Fuel Economy and Real-World MPG
This class of hefty haulers certainly doesn't help preserve fossil fuels. Ford claims its EcoBoost engine (a twin-turbocharged V-6) is more efficient than a V-8, but the Expedition doesn't deliver on that promise. The rear-driver is rated at 17 mpg city and 23 mpg highway; the all-wheel-drive version drops to 22 mpg highway. Both the Expedition and Expedition Max delivered 20 mpg on our 75-mph fuel-economy route, which is part of our extensive testing regimen. For more information about the Expedition's fuel economy, visit the EPA's website.
Interior, Comfort, and Cargo
Inside, the Expedition has a chunky dashboard that includes traditional knobs and buttons for the climate controls and stereo. The cabin materials and trim pieces get fancier from model to model, topping out on the Platinum trim, which is appointed with rich leather upholstery and massaging front seats. Both the regular Expedition and long-wheelbase Expedition Max have spacious interiors and—unlike most rivals—its third row won't torture adults. A three-seat bench is standard for the second row, but you can spec a pair of captain's chairs if you want. The Max offers unbeatable interior cubby storage. Every model has a power-folding third row that can be controlled from the cargo area or back seats. Both second and third rows fold completely flat for a level floor, making it easier to load things.
Infotainment and Connectivity
The Expedition comes standard with a huge 12.0-inch touchscreen that runs Ford's Sync4 infotainment software. Along with the ability to accept over-the-air updates, it features wireless Apple CarPlay and Android Auto. A subscription-based Wi-Fi hotspot is available, too, as is a 22-speaker Bang & Olufsen stereo and a rear-seat entertainment system. If the standard touchscreen isn't big enough, the Expedition can also be fitted with a vertically oriented 15.5-inch unit, which can also be found inside the all-electric Mustang Mach-EV.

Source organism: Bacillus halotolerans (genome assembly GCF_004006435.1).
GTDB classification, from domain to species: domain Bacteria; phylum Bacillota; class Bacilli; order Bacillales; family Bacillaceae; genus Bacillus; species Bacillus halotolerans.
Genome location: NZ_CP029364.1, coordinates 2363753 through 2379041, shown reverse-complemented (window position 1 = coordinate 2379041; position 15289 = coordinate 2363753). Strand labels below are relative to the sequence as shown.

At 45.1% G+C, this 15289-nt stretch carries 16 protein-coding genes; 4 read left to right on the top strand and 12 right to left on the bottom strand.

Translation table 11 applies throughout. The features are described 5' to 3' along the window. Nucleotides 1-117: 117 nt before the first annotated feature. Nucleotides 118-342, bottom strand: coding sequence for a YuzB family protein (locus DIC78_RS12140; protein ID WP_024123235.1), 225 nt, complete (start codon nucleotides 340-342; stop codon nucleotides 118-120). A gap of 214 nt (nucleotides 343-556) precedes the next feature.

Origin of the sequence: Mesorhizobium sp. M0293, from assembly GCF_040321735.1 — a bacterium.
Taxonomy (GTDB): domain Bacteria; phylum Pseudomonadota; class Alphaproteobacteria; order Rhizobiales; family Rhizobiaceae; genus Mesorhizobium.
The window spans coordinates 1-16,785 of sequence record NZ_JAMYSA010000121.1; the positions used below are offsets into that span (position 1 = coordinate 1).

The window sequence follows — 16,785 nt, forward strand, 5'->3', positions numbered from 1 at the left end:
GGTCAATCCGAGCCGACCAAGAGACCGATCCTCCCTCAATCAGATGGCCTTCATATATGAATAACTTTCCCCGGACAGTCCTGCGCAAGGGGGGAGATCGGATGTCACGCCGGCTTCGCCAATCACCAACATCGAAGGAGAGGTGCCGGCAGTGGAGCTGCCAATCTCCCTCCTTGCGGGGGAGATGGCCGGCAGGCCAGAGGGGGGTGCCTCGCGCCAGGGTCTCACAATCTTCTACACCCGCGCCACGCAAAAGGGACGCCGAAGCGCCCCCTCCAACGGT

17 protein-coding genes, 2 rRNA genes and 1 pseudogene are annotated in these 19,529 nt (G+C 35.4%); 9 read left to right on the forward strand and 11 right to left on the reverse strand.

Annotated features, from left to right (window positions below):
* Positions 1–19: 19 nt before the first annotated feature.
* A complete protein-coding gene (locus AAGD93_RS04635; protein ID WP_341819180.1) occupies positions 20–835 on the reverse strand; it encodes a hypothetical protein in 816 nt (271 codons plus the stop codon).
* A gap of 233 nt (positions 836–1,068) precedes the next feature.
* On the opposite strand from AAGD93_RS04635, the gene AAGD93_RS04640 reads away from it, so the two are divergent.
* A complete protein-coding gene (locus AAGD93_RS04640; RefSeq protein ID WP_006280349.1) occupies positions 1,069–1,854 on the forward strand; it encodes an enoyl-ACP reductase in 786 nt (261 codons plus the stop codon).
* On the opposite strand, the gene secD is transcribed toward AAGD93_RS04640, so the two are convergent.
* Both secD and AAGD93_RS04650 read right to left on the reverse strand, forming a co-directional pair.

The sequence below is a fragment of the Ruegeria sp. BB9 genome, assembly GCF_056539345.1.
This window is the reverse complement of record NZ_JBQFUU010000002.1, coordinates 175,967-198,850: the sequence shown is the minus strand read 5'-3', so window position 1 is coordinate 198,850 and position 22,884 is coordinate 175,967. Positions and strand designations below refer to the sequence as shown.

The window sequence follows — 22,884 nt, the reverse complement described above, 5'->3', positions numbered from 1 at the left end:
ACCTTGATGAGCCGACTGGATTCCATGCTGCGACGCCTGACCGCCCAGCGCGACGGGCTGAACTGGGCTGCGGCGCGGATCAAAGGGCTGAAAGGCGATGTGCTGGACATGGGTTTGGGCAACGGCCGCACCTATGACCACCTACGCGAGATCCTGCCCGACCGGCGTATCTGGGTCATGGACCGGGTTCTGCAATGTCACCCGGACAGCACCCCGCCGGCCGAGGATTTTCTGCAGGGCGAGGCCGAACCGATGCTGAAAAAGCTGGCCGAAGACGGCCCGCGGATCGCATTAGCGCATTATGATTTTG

Safety and Driver-Assistance Features
Along with an assortment of standard and optional driver-assistance technology, the Expedition offers two highly advanced pieces of equipment. The top-of-the-line Platinum model comes with Ford's hands-free-driving feature called BlueCruise. The off-road-oriented Timberline trim features a Trail Turn Assist that gives the SUV a tighter turning radius by braking the inside rear wheel in sharp, slow-speed turns when the vehicle is in four-wheel drive mode and on soft surfaces. This useful feature is also found on the Ford Bronco. For more information about the Expedition's crash-test results, visit the National Highway Traffic Safety Administration (NHTSA) and Insurance Institute for Highway Safety (IIHS) websites. Key safety features include:
- Standard forward-collision warning and automated emergency braking
- Available lane-departure warning and lane-keeping assist
- Available adaptive cruise control
Warranty and Maintenance Coverage
Ford provides a solid warranty on the Expedition, beating even Mercedes-Benz in the powertrain department. However, no complimentary scheduled maintenance is offered.
- Limited warranty covers three years or 36,000 miles
- Powertrain warranty covers five years or 60,000 miles
- No complimentary scheduled maintenance